https://maestronet.com/forum/index.php?/topic/341045-violin-making-in-the-graftschaft-glatz/

 

The one in your picture looks more like "sliding" bouts rather than open bouts. :D

Castello bouts look almost hooked compared to yours.

open bouts.jpg

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3 hours ago, Bill Merkel said:

The human population is falling steeply, heading below the level needed to sustain civilization

Nope, the human population is not falling steeply. Worldwide, it is still increasing. It is only the rate of increase in human population which is going down a bit. 

There are many historical examples of failed civilizations, due to reproducing homo-sapiens above the long-term ability of their environments to sustain them. Want me to send you a hose-clamp, or a clothes-pin? ;)

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8 hours ago, David Burgess said:

Nope, the human population is not falling steeply. Worldwide, it is still increasing. It is only the rate of increase in human population which is going down a bit. 

There are many historical examples of failed civilizations, due to reproducing homo-sapiens above the long-term ability of their environments to sustain them. Want me to send you a hose-clamp, or a clothes-pin? ;)

I don't know of any civilizations that failed because of their environment's inability to sustain a larger population.  Shortages from overpopulation is old thinking, like the coming ice age :)  Today's problem is shortages from slowdown of innovation that leads to famine in poor countries, low birth rate in rich ones, increasing age, decreased industrial output, and other problems, ending in the collapse of civilization...

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On 12/26/2021 at 1:01 AM, Andreas Preuss said:

Don’t know what it is, but we’re there any regions where makers would make a purfling inlay in the pegbox?

My closest guess would be Fussen, but I am sure Jacob will chop off my head for saying this.

It looks very much that the wood within the purfling is different to the rest, so it is likely a "repair" to hide hideous bushings, or screw holes from possible machine heads or strengthen cracks/ etc..

The wood on the front looks like a very good candidate for a dendro test, maybe not to kill it entirely.

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14 hours ago, Rue said:

Just curious...I often find B&W photos, if crisp and clear, to be preferable to colour pictures. Details are likely to be easier to see and the presence of a possibly (likely) questionable colour doesn't influence perception.

From the colour pictures here, the varnish on the OP cello appears to be entirely different to that on the example violas. It does make me wonder if it has been revarnished, just a different choice of finish colour or by a different maker?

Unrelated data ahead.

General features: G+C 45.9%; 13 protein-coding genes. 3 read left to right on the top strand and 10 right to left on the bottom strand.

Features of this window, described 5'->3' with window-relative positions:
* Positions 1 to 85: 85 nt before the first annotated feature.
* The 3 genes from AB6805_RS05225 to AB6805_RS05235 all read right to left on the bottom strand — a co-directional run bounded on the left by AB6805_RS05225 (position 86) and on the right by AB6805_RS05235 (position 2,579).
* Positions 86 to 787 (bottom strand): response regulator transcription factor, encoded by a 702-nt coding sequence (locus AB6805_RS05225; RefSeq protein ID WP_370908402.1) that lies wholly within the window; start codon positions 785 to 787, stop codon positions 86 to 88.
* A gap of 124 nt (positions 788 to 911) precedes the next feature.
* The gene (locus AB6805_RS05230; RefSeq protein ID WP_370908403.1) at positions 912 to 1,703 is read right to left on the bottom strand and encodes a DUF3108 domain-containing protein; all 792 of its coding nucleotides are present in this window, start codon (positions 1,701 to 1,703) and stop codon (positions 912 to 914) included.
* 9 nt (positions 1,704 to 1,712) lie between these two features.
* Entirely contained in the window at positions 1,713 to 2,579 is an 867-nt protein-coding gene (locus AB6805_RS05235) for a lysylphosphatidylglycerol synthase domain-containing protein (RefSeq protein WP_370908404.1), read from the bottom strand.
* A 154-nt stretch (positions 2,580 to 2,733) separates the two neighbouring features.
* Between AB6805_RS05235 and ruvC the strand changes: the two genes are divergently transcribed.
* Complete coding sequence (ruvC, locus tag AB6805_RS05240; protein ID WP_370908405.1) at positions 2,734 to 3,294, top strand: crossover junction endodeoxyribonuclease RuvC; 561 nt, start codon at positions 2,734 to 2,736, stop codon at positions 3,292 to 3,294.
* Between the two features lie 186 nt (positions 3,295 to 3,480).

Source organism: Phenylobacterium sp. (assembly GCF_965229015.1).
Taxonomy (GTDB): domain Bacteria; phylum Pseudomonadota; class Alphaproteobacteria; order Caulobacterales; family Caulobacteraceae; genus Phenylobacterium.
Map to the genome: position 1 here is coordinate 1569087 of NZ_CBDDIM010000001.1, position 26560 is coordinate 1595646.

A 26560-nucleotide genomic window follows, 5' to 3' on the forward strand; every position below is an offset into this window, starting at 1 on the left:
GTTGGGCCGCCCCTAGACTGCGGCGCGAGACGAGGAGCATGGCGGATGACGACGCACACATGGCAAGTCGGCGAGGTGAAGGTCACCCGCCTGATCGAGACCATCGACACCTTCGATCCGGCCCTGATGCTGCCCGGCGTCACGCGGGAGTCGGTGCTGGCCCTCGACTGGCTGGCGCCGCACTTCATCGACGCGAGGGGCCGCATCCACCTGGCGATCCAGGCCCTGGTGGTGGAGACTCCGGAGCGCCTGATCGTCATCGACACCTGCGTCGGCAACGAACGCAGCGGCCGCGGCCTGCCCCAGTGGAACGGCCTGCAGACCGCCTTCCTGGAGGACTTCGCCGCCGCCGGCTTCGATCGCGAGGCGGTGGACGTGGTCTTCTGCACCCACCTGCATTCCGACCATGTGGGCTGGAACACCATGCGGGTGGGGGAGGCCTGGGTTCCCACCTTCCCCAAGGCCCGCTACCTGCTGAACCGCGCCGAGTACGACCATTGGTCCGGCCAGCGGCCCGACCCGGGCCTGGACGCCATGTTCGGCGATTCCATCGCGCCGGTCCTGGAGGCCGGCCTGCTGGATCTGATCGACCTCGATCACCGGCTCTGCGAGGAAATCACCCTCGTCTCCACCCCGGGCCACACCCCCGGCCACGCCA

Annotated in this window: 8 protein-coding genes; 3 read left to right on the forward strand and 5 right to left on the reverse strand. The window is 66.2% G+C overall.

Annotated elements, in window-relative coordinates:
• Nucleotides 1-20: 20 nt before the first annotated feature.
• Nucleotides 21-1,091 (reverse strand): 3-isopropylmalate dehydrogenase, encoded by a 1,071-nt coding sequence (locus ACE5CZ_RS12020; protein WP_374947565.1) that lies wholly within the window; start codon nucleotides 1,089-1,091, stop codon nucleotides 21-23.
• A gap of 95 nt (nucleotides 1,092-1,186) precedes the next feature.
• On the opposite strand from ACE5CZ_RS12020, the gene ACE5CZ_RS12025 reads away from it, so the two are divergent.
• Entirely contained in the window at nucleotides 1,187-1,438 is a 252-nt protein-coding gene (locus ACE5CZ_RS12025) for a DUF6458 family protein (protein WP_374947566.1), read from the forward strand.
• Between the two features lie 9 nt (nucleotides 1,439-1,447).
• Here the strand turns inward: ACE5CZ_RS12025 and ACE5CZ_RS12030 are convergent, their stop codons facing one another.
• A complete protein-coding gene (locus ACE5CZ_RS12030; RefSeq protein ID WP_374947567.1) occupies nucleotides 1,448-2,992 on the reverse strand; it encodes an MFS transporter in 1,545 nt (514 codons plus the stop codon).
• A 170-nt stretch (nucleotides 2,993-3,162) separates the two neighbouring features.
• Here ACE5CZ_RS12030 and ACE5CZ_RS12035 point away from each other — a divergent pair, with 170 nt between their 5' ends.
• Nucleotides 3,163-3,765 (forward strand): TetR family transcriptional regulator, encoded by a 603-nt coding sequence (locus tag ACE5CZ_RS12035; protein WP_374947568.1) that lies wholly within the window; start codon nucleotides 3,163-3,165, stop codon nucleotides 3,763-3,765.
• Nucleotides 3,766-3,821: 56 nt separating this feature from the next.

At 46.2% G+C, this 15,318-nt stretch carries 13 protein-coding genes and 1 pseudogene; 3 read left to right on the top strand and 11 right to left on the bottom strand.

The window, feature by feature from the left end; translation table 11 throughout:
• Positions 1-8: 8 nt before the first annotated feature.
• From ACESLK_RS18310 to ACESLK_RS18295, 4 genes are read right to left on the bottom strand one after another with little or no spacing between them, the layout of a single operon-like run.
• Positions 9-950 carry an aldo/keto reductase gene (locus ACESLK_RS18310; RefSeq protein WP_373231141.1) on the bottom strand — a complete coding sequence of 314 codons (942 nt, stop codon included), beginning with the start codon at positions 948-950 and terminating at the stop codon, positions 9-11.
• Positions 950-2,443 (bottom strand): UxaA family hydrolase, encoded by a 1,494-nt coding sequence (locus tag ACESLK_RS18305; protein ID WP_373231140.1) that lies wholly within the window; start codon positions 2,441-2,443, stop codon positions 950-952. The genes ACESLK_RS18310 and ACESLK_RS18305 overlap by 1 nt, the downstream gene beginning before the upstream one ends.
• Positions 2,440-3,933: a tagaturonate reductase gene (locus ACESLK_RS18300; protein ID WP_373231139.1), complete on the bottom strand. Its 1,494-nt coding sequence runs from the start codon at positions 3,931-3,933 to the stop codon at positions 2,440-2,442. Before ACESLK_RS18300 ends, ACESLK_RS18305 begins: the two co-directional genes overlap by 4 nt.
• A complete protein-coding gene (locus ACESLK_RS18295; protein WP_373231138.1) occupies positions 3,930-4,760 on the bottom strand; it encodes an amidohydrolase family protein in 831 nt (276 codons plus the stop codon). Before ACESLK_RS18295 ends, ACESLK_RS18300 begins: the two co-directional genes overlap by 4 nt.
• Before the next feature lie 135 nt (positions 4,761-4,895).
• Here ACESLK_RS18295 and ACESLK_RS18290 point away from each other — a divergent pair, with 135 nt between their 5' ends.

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8 minutes ago, Bob K said:

From the colour pictures here, the varnish on the OP cello appears to be entirely different to that on the example violas. 

Because the OP cello is something entirely different than a Castello. BF’s speculation that it could be something from Glatz will be worth exploring further, once the OP has provided better pictures

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On 12/27/2021 at 12:25 PM, Bill Merkel said:

^Anti-civilization, are ya?

This conversation has been a strange mixture of equivocation and strawman fallacies. 
 

Equivocation: there are no ties between pregnant scrolls, civilization, and wether on not you are making a valid fact based argument or an emotionally driven one, that proves whatever point you are trying to make which is continuously unclear. 
 

strawman: he was merely pointing out the pointlessness and irrelevance of of your argument. He never said he was anti civilization

17 hours ago, Bill Merkel said:

I don't know of any civilizations that failed because of their environment's inability to sustain a larger population.  Shortages from overpopulation is old thinking, like the coming ice age :)  Today's problem is shortages from slowdown of innovation that leads to famine in poor countries, low birth rate in rich ones, increasing age, decreased industrial output, and other problems, ending in the collapse of civilization...

Rome. Famous failure. And I don’t know of any civilizations that fail by population alone. A civilization fails when a false sense of intellectualism takes over, and blue collar and self sufficient work is frowned upon. This is happening all over the world with the constant progressive push. In Ancient Rome, they couldn’t sustain themselves, because all they wanted to do was be supreme and philosophical, and let the hired mercenaries uphold their border. They relied on the surrounding countries or provinces’ taxes of food and other supplies necessary to live the luxurious and lazy life that was considered “success”. And after the conquering spree, their army was so spread thin that they were free to revolt as they wished (just another example of why state rights over federal are so important).

It is scary what the worlds idea of success has reverted back to. It’s almost primitive in it’s self. Success used to be owning in full every thing you claim, owning sufficient land to raise sufficient materials for sustaining  the life and happiness of your family, and buying the things you yourself could not provide with the money you made from a job you provided valuable assets to. 
 

fix the culture fix the economy. That goes for urban, rural, and ghetto settings. 

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[Gazes over a thick wall of sandbags, through a tank periscope, quickly cycles popcorn bags through a ruggedized microwave oven, and arranges plastipaks of Montepulciano D'Abruzzo.]

37 minutes ago, Flattmountain said:

.............

fix the culture fix the economy.............

IMHO, MN isn't good terrain for this sort of debate.  Believe me, I know.  :D

The moderators own all the high ground.

popcorn-and-drink-smiley-emoticon.gif.51b968c538f4302a9c69d2e61ac4f42a.gif